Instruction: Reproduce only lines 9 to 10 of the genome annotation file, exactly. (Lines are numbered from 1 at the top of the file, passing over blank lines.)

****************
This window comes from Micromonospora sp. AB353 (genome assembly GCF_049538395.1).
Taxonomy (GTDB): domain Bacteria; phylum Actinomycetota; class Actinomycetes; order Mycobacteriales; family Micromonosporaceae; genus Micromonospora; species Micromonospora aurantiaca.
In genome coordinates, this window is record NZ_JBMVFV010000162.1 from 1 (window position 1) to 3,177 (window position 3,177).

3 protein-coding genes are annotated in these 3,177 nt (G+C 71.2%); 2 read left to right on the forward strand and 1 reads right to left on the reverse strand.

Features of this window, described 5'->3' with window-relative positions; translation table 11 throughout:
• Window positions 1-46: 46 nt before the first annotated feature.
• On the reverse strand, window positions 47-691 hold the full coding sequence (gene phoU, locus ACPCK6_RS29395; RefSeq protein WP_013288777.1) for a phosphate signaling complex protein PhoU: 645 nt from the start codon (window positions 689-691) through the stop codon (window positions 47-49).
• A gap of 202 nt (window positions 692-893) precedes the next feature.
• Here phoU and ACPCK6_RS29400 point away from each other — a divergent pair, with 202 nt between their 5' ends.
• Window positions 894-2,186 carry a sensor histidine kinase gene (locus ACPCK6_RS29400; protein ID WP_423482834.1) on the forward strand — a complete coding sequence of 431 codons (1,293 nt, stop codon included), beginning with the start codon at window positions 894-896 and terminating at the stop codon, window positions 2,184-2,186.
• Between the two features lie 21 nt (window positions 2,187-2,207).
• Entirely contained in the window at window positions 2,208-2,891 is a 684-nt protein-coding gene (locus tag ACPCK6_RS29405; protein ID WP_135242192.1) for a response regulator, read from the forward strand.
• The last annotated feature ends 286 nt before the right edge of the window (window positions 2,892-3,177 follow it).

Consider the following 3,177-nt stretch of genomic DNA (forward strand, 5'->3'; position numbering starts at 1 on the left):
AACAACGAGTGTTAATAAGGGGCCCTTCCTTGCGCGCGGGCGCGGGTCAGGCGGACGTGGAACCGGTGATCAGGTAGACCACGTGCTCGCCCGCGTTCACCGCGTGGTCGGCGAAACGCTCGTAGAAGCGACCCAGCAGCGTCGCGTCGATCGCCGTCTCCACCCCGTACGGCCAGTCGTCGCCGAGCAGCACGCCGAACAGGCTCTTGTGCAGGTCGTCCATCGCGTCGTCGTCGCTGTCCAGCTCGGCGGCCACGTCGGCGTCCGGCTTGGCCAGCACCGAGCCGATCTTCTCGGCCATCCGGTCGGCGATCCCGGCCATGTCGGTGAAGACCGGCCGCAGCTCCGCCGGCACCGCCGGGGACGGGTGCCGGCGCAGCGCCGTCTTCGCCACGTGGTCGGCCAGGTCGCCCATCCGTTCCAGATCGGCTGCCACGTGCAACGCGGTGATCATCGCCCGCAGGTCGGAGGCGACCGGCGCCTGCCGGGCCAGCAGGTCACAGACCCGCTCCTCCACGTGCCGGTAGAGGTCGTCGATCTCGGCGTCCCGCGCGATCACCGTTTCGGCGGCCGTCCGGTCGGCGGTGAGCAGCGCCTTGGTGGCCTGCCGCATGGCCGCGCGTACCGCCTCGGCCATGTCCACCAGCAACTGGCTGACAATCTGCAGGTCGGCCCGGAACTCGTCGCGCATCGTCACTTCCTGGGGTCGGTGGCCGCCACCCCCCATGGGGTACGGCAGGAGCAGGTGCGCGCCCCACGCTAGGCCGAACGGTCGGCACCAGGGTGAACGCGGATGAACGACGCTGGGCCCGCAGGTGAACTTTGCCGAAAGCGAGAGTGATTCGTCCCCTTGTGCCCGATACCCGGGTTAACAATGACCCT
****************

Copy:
• Here phoU and ACPCK6_RS29400 point away from each other — a divergent pair, with 202 nt between their 5' ends.
• Window positions 894-2,186 carry a sensor histidine kinase gene (locus ACPCK6_RS29400; protein ID WP_423482834.1) on the forward strand — a complete coding sequence of 431 codons (1,293 nt, stop codon included), beginning with the start codon at window positions 894-896 and terminating at the stop codon, window positions 2,184-2,186.